Americans have debated oil drilling in the Alaskan Arctic National Wildlife Refuge (ANWR) for decades. Way back in 2001, our intrepid Jonah Goldberg traveled to the refuge and ran up perhaps the largest travel expense report in National Review history, concluding that the oil could be extracted and leave the overwhelming majority of ANWR untouched:
ANWR is 19.6 million acres, about the size of South Carolina. And it’s beautiful. Well, most of it is. But more about that in a moment. On the very northern cusp of ANWR is what is commonly called the coastal plain, a tract of flat tundra largely indistinguishable from other spots along the coast and throughout the region. This comprises about 8 percent of the refuge-but an even smaller fraction of its pretty scenery. Some of this area is already off-limits to oil exploration, permanently. Nonetheless, the U.S. Geological Survey–seconded by industry experts-believes there could be untold billions of barrels of oil in the swath still legally available. The oil industry says it would need to use only 2,000 acres-an area no bigger than Dulles Airport, outside D.C.-to get that oil.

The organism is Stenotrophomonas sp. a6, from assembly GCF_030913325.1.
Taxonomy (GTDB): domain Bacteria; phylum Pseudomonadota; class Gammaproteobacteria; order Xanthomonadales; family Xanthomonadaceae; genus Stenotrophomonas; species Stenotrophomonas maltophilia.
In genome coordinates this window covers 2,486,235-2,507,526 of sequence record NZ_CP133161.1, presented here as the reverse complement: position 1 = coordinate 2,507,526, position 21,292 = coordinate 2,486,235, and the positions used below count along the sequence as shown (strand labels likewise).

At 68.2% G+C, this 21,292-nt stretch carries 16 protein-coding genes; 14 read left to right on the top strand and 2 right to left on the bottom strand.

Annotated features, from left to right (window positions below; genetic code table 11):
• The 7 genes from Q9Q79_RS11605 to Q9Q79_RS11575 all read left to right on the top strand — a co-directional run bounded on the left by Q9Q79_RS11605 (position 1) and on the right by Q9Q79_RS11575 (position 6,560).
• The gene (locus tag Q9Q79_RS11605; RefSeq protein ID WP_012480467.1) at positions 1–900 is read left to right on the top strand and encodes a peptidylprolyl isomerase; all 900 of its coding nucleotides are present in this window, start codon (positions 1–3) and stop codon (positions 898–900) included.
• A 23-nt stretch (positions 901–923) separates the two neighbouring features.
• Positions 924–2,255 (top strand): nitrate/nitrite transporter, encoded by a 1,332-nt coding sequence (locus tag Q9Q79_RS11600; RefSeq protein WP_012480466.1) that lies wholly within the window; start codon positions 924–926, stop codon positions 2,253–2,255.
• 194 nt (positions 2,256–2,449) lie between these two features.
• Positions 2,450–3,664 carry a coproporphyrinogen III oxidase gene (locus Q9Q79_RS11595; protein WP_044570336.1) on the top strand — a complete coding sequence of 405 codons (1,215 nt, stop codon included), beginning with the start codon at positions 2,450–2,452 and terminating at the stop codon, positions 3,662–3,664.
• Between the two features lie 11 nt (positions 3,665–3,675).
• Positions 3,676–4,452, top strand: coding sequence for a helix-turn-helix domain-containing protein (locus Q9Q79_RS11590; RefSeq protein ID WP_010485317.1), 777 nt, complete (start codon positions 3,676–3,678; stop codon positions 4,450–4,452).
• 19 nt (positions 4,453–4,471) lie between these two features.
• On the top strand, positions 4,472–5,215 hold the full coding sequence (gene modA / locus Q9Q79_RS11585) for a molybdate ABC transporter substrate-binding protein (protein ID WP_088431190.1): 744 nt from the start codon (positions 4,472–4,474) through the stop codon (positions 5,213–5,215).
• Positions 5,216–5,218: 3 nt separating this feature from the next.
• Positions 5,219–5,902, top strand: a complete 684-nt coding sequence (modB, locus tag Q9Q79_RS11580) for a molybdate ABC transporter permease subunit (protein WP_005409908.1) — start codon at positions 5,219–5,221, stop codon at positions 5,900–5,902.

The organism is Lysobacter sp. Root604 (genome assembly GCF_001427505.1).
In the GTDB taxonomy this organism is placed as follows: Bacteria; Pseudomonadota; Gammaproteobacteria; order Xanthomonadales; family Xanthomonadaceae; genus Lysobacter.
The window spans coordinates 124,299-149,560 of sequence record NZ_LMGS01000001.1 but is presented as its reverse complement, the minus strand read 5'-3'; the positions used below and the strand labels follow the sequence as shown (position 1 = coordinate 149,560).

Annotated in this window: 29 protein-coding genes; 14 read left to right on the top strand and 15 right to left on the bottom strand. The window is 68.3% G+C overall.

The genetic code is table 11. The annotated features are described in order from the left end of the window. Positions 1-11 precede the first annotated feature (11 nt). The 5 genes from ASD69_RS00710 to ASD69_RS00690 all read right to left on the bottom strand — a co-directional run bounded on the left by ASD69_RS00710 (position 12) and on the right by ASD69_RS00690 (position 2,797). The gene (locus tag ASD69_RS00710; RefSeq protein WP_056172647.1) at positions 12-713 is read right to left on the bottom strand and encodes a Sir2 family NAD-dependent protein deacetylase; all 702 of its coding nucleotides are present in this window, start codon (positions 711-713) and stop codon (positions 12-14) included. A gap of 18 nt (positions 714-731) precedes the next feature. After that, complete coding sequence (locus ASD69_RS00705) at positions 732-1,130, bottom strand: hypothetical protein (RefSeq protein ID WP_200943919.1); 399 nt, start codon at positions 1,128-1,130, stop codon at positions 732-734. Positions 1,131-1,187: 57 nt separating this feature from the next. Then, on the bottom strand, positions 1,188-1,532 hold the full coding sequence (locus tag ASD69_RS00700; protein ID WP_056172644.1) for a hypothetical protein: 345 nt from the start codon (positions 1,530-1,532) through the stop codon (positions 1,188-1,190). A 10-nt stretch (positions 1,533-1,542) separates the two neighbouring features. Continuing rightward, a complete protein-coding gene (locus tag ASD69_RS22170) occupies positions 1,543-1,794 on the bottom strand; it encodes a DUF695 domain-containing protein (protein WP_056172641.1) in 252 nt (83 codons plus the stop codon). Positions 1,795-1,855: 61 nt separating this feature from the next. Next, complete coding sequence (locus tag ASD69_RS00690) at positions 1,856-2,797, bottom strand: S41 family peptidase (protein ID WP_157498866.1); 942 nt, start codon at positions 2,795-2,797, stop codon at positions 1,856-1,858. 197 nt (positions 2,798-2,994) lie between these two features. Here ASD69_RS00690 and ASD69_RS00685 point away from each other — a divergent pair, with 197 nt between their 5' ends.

Despite numerous political fights, and occasional separate chamber votes to allow drilling (the same bill has never passed the House and Senate), drilling in ANWR remains prohibited. But that might change:
Legislation to allow drilling in ANWR is quietly hitching a ride on the tax code overhaul that Senate Republicans hope to complete by the end of the week, overshadowed by larger debates on whether the bill is a giveaway to rich people and corporations at the expense of the poor and working class…
The nonstop news cycle and preponderance of other concerns with the tax bill are making it difficult to focus on an issue that normally fires up Democratic voters.
Beyond the law, there’s one other major factor that could determine whether drilling proceeds in ANWR: oil prices. Some oil industry analysts argue that if oil remains around $50 per barrel, companies may conclude drilling in the refuge isn’t particularly cost-effective.